California Prisoners in Solitary Confinement Petition the UN to Intervene

by | March 21, 2012

Comparing their conditions to a “living coffin,” a group of lawyers for hundreds of California prisoners placed in long-term or indefinite solitary confinement petitioned the United Nations yesterday to intervene on their behalf.

The petition, drawn up by the Center for Human Rights and Constitutional Law, names 22 main inmate petitioners and refers to hundreds more held in 23-hour-a-day lockdown in California’s Security Housing Units (SHUs) and Administrative Segregation Units (ASUs). The prisoners have been joined in their petition by a coalition of state and national advocacy groups.

These petitioners accuse California’s prisons of subjecting inmates in its  to “cruel, degrading and extreme punishment prohibited by international human rights norms and obligations of the United States of America, including the State of California.” It describes their conditions as follows:

[N]ot only do California prisoners face cruel and dehumanzing long-term and indefinite confinement in small concrete cells with no windows, no natural light, and no furniture, they also endure frequent episodes of cruelty by guards, inadequate medical care, entirely inadequate mental health services, inadequate access to the outdoors and sunshine, inadequate food, inadequate access to legal counsel, inadequate visitation with friends and family and no opportunities to work or engage in productive activities of any type. They are effectively locked in a concrete small space that becomes a “living coffin” in which many have been confined for many year, even decades.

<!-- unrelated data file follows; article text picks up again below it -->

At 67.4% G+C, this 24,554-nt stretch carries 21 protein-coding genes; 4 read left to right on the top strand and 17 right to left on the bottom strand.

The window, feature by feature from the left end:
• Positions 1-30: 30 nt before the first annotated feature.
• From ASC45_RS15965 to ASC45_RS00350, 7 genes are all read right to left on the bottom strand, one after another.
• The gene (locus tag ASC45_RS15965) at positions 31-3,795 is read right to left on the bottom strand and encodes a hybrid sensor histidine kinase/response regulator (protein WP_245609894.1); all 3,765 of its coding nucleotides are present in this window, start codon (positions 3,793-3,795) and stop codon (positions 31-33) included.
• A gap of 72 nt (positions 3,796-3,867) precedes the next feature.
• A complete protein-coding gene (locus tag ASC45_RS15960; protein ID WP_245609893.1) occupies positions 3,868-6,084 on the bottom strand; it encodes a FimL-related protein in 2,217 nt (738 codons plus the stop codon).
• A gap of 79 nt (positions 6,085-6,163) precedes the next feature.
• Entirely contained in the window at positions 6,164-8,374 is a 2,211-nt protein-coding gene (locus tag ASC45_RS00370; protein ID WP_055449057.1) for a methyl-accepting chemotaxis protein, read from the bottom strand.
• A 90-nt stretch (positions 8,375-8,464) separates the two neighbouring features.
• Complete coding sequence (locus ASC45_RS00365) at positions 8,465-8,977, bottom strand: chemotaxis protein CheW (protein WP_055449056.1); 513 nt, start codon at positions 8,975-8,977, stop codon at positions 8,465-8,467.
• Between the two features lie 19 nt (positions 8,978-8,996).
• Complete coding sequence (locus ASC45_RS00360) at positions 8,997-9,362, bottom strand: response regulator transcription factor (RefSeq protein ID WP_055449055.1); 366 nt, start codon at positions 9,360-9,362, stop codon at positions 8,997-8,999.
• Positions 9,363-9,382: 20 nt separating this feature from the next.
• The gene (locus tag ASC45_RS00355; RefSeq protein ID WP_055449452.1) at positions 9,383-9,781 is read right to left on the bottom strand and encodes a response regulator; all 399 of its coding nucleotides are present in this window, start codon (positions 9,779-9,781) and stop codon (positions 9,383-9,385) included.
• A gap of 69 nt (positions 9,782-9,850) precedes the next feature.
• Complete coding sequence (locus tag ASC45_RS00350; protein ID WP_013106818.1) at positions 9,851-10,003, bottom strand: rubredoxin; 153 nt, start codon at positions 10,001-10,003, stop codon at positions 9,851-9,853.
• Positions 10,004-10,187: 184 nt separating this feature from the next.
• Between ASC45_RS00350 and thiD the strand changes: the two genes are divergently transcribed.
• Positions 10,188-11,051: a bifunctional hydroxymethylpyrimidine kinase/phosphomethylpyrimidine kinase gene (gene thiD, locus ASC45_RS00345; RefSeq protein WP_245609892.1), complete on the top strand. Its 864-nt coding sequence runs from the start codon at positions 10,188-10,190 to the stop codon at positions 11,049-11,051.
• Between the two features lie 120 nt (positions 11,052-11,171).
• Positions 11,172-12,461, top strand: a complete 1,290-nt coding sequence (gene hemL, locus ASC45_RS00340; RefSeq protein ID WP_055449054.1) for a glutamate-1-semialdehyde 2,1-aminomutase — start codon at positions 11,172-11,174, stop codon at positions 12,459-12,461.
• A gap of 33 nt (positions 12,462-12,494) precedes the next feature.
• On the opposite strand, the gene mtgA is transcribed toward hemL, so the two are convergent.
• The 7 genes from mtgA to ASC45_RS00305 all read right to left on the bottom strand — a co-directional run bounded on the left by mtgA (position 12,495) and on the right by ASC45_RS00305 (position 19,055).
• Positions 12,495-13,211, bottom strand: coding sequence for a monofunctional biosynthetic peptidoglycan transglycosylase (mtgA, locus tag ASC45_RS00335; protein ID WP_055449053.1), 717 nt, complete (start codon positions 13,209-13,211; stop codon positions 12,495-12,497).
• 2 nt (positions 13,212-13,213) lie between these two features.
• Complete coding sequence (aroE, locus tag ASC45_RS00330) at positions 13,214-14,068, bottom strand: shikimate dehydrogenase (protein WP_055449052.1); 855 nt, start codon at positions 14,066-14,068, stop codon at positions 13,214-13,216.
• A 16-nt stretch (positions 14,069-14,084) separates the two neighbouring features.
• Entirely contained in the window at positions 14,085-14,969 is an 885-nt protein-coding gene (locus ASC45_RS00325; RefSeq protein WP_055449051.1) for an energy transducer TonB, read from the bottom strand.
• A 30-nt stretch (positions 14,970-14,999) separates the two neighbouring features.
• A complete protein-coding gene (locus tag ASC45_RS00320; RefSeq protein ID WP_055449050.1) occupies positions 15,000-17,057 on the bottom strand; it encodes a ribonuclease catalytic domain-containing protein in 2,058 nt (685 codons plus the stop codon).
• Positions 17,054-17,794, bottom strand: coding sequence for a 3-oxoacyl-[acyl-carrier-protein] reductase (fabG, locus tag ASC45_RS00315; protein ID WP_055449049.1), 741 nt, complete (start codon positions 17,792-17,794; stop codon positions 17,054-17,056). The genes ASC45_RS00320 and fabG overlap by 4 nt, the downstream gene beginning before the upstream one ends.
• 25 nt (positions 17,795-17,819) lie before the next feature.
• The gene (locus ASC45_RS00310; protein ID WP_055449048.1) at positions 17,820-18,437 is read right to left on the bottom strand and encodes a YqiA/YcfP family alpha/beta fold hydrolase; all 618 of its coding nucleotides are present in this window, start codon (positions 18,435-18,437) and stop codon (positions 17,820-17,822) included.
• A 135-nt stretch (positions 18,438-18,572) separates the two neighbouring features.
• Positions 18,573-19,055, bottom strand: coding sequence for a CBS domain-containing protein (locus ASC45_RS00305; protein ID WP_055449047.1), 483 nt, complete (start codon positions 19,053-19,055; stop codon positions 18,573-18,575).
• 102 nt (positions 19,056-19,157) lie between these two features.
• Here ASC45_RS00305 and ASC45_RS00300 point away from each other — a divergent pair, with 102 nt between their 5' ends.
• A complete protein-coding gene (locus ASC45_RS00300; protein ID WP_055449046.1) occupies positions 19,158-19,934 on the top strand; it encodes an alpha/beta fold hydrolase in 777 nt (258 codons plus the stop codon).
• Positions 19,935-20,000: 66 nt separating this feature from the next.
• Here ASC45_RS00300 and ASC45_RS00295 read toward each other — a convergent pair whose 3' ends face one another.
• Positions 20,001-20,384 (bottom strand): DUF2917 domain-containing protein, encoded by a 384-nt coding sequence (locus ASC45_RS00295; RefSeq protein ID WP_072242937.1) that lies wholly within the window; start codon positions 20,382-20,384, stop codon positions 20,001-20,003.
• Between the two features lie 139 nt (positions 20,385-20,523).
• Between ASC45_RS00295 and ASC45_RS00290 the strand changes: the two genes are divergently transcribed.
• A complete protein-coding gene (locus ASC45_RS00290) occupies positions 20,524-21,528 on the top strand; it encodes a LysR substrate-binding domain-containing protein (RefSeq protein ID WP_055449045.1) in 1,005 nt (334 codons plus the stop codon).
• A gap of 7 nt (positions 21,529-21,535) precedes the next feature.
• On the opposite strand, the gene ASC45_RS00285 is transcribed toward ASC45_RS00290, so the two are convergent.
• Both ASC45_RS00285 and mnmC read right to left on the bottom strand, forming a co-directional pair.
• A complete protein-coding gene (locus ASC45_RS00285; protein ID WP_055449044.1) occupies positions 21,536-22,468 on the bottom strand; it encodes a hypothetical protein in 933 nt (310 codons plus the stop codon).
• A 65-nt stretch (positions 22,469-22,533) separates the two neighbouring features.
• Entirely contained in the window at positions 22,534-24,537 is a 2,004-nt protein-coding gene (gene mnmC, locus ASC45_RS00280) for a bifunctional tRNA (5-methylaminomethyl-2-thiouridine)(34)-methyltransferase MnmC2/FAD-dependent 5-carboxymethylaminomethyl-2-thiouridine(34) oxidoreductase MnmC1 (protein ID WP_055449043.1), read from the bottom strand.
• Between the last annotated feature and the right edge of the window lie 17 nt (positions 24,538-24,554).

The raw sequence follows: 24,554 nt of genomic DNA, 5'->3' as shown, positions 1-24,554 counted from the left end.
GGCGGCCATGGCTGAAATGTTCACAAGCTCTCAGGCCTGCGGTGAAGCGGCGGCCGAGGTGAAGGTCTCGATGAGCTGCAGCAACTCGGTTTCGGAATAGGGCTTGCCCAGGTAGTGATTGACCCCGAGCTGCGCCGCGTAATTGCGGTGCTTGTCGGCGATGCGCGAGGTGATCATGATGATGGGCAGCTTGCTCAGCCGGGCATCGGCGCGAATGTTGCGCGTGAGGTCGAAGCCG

The prisoners in question, the petition asserts, “are being detained in isolated segregated units for indefinite periods or determinate periods of many years solely because they have been identified as members of gangs or found to have associated with a gang. The policy that has resulted in their prolonged detention does not require that they have actually engaged in any misconduct of illegal activity, or that they even planned to” do so.